106 over 74…

November 1, 2017 — By Health Ambassador Harry Carson

I recently took my yearly physical examination. Since I left my football playing days (so long ago) where I was examined by multiple doctors to make sure I was physically fit to practice and play on the football field, I diligently made sure that I stayed on top of my own personal health and well being. When I schedule the date of my physicals it is usually 3-4 weeks in advance of meeting with my doctor to make certain that I “listen” to my body and make sure I have noted any changes to be discussed and documented that might have occurred since my last physical examination.

I pay attention to everything that occurs during the examination but there are two specific areas of concern that I pay very close attention to. The first is my blood pressure reading and the other is the results of my prostate exam. When I was younger I never really gave the thought of a prostate examination any serious thought because when I was younger the prostate exam was for older men. Well, now that I am of that older man’s age and with a better understanding that prostate cancer is very treatable if caught early it has become an important part of my exam. The other thing people should know about prostate cancer is, it is more prevalent in the African American male community where many men feel uncomfortable undergoing that kind examination. As I have gotten older and as I have seen many men of my age including men I am friends with being diagnosed and treated for prostate cancer it is important  for me not to close my eyes but to embrace it and be an example for men to follow. As a result, I have done extensive voluntary work to help make men (especially men of color) more aware of prostate cancer and the importance of early detection.

The other concern I mentioned about my yearly physical examination is my blood pressure reading. Understanding my own family health history and other key factors play into the importance of paying attention to the reading. Hypertension runs rampant in the families of minorities from the Southern United States. Where I am originally from falls within the Hypertension and Stroke Belt of states that start in North Carolina and run through my home state of South Carolina, Georgia, Alabama, Mississippi, Kentucky, Tennessee, Louisiana and Arkansas. I now live in New Jersey but I certainly understand my roots and where I am from. There was a time, years ago, when I ate what I wanted whenever I wanted and I remember my doctor telling me that based on my then high blood pressure reading and my family’s history it might be a good idea to start thinking about putting me on medication for my blood pressure. I remember looking at him and saying “Doc, hold that thought!” I walked out of his office and immediately changed my eating habits and doing some type of exercise every day for two weeks. I went back to him and my blood pressure reading was significantly better.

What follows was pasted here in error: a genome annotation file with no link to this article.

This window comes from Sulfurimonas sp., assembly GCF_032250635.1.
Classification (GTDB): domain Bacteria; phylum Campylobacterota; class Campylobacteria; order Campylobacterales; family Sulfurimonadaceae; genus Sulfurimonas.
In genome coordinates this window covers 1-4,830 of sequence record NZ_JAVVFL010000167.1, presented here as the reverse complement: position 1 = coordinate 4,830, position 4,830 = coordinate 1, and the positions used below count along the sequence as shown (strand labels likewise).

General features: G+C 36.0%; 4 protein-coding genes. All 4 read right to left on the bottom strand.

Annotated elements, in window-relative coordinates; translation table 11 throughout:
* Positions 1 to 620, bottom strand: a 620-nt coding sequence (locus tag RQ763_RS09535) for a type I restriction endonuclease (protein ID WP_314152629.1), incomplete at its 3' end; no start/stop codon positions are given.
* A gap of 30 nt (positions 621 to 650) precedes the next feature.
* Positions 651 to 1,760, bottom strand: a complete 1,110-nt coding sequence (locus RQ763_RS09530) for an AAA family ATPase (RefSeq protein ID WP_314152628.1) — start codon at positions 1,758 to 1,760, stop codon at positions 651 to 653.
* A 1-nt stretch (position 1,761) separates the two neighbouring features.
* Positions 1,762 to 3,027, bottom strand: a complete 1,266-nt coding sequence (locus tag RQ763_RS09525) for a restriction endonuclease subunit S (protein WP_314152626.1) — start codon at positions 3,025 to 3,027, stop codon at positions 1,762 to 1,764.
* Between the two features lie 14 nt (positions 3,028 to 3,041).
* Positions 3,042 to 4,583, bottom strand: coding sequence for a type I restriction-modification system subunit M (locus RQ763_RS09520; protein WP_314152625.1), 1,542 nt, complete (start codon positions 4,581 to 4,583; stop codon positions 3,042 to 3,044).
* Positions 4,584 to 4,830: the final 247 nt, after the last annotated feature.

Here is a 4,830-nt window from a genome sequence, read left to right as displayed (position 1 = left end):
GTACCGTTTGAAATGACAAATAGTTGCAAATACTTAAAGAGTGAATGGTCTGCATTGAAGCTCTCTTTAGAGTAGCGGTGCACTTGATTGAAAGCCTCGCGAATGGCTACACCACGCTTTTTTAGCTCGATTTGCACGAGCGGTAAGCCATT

My most recent blood pressure reading was 106 over 74. I was floored! I was looking for something in the neighborhood of 120 over 80. The nurse who took the reading said “this is the best reading you’ve ever had here!” That is saying a lot because I’ve been going to my doctor for almost 30 years.  I was proud of myself as it was not my intent to lose weight or to get to those numbers. I had made a conscious decision to eat healthier (less fried foods and foods high in sugar and fat), to drink more water and less sugary drinks and be more active from a cardiovascular standpoint.

I write a lot about brain related issues but it is important to recognize that the heart and a healthy blood flow throughout the entire body including the brain is important to maintain overall good health.

On a personal note, I would strongly encourage everyone, if possible, to take a yearly physical examination to be up to speed with vital stats such as blood pressure, cholesterol, blood sugar, height/weight and for men a prostate cancer screening. To be proactive in managing one’s own health is important for everyone; if not for themselves personally, then for their family members who might ultimately be responsible for illnesses one could have sustained neglecting their own health and well being.